2 NASA Technical Memorandum Overview of Integrated Programs for Aerospace-Vehicle Design Robert E. Fulton kangley Research Center ampton, firginia National Aeronautics and Space Administration Scientific and Technical Information Branch
3 SUMMARY To respond to national needs for improved productivity in engineering design and manufacturing, a NASA supported joint industry/government project is underway denoted Integrated Programs for Aerospace-Vehicle Design (IPAD). The objective is to improve engineering productivity through better use of computer technology. It focuses on development of techno1 ogy and associated software for integrated company-wide management of engineering information. The project has been underway since 1976 under the guidance of an Industry Technical Advisory Board (ITAB) composed of representatives of major engineering and computer companies and in close collaboration with the Air Force Integrated Computer-Aided Manufacturing (ICAM) program. Results to date on the IPAD project include an in-depth documentation of a representative design process for a 1 arge engineering project, the definition and design of computer-aided design software needed to support that process, and the release of prototype software to integrate selected design functions. Ongoing work concentrates on development of prototype software to manage engineering information, and initial software is nearing release. This paper provides an overview of the IPAD project and summarizes goals, plans, and progress to date. INTRODUCTION The national need for improved productivity has become increasingly apparent with recent statistics of zero or negative growth in gross national product. Significant improvements in aerospace productivity are be1 i eved possible through effective utilization of current and future CAD/CAM technology (figs. 1 and 2). A joint NASA/-industry $1 5M project, Integrated Programs for Aerospace-Vehicl e Design ( IPAD), has been underway for several years and is making significant progress in advancing integrated CAD/CAM technology. The project goal is to increase U.S. aerospace industry productivity through appl ication of computers for integrated company-wide management of engineering data. In the early 1970is, NASA-funded feasibil ity studies (refs. 1 and 2) showed that dramatic increases in engineering productivity were feasible through the automation of routine information hand1 ing tasks. These results, which were extensively reviewed by the aerospace and computer industry (refs. 3 and 4), showed that such automation would directly decrease cost and flow time in the product design process and would improve the competitive position of the U.S, aerospace industry. Based on these and other results, NASA began the IPAD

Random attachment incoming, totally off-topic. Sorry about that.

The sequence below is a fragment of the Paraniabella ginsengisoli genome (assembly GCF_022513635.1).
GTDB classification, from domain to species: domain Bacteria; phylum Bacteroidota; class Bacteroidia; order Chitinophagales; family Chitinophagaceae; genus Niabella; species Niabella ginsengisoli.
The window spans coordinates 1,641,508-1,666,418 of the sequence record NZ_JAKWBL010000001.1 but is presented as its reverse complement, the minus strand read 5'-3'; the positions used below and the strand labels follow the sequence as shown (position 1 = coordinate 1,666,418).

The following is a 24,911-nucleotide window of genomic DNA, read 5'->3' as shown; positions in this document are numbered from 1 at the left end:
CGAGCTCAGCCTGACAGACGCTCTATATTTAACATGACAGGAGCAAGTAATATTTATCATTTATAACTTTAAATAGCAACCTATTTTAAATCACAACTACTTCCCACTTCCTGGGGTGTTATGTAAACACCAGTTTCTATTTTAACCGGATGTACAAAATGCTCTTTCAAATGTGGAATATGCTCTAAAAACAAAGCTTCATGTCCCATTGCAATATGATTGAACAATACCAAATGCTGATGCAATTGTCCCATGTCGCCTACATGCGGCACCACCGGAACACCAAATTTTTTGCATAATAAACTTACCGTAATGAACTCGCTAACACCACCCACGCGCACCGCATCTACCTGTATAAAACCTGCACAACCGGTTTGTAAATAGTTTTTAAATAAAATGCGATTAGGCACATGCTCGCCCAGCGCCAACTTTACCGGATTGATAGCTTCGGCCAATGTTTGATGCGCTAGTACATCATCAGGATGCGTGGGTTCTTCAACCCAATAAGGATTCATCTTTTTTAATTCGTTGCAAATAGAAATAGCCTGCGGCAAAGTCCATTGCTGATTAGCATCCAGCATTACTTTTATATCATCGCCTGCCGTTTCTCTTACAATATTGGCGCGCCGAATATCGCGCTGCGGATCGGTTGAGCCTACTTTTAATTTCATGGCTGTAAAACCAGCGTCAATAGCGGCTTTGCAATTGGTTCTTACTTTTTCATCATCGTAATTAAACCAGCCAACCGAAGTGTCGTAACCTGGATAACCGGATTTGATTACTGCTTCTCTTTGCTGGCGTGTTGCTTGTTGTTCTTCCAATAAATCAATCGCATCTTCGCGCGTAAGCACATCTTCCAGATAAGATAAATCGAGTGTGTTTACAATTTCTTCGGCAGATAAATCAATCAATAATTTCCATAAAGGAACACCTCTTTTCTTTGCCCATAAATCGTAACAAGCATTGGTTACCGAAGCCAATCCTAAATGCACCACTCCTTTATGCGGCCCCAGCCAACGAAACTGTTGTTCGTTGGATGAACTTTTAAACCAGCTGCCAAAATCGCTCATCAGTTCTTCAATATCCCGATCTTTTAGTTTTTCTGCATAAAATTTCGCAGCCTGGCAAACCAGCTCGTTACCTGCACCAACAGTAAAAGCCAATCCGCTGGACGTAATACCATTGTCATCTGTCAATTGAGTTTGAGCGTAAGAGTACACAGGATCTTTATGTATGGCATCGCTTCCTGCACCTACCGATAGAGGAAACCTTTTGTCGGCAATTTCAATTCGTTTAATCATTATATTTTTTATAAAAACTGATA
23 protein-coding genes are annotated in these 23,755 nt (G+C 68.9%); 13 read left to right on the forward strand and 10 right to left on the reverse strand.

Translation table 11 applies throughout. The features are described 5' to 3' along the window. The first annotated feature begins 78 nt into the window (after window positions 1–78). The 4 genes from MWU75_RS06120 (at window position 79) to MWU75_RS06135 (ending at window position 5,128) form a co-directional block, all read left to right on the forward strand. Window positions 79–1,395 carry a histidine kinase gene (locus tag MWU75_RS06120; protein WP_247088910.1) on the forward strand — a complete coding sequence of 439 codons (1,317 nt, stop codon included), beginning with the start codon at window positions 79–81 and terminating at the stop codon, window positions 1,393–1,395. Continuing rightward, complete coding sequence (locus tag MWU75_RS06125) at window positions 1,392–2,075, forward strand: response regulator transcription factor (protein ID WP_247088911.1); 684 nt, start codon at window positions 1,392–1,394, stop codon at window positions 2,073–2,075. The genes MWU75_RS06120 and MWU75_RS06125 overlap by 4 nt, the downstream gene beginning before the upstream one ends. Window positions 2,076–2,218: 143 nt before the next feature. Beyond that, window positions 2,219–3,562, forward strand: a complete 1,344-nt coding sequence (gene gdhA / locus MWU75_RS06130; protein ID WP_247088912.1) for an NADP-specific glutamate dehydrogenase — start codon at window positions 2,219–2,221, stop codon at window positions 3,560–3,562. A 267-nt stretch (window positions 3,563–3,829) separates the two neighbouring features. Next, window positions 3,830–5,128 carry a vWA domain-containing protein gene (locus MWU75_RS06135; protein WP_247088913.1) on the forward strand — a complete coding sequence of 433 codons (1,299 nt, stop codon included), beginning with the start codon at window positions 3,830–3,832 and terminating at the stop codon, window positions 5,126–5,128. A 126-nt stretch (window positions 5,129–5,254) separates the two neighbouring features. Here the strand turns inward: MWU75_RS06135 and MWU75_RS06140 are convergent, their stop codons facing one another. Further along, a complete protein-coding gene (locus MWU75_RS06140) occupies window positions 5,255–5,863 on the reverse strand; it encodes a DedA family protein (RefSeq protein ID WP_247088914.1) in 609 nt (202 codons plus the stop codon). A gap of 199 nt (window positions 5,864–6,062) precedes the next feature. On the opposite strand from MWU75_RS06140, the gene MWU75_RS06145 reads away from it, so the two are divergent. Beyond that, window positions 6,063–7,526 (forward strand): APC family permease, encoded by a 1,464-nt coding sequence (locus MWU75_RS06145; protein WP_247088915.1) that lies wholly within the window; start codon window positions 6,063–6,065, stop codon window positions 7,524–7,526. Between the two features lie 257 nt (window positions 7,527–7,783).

4 project in 1976 to develop the appropriate technology and associated computer software. Work under the IPAD project is being done principally through a NASA prime contract to The Boeing Commercial Airplane Company supported by appropriate subcontracts and under the guidance of an Industry Technical Advisory Board (ITAB) composed of members of aerospace and computer companies (fig. 3). The ITAB concept provides an innovative and effective management approach for a joint industry/government high technology R&D effort (ref. 5)- (See Appendix A for a summary of industry i nvol vement in IPAD). IPAD software development is closely coordinated with the U.S. Air Force Integrated Computer-Aided Manufacturing (ICBM) program, and several IPADIICAM cooperative activities are underway or planned. (See, for example, refs. 6 and 7). NASA management of software development is supported by continuing independent evaluation of software performance carried out through a contract to Information Research Associates (ref. 8). While IPAD software is being developed primarily for use by the aerospace industry, it should be useful in support of other complex processes such as large civil engineering projects, shipbuilding, automotive design, electronics, and engineering education (refs. 9, 10-13). Representatives from several non-aerospace organizations serve as observers to ITAB and regularly participate in the review and critique of ongoing work (fig. 3). DEVELOPMENT PLAN A fully operational IPAD capability of the future (fig. 4) would be composed of system software including executive, data management, and geometry/ graphics software, together with disciplinary technical programs installed in IPAD to implement its integrated design features and project data. The IPAD project focuses on developing prototype system software and would use available technical programs and data for software evaluation and demonstration. It would a1 so take advantage of the capabilities of the host computer interactive operating system. Major IPAD project tasks during FY (see figs, 4 and 5) include (1) definition of a computer-aided design system of the future denoted Full IPAD; and (2) development of First-Level IPAD software principally composed of a prototype engineering data management software system operational on CDC and IBM computers supported by geometry and graphics software operational on a DEC VAX minicomputer. IPAD software development is being carried out through a careful step-by-step process encompassing aerospace design process definition, system requirements definition, software design, and software devel opment (fig. 6). The schedule in figure 5 indicates that the Full IPAD design has been completed; work is we1 1 into the CDC development with geometrylgraphics software re1 eased; data management software is nearing release; and pl anning for IBM implementation is underway. The following sections provide further details on the description of a future Full IPAD, as well as on progress and plans toward developing a First-Level IPAD software capabil ity.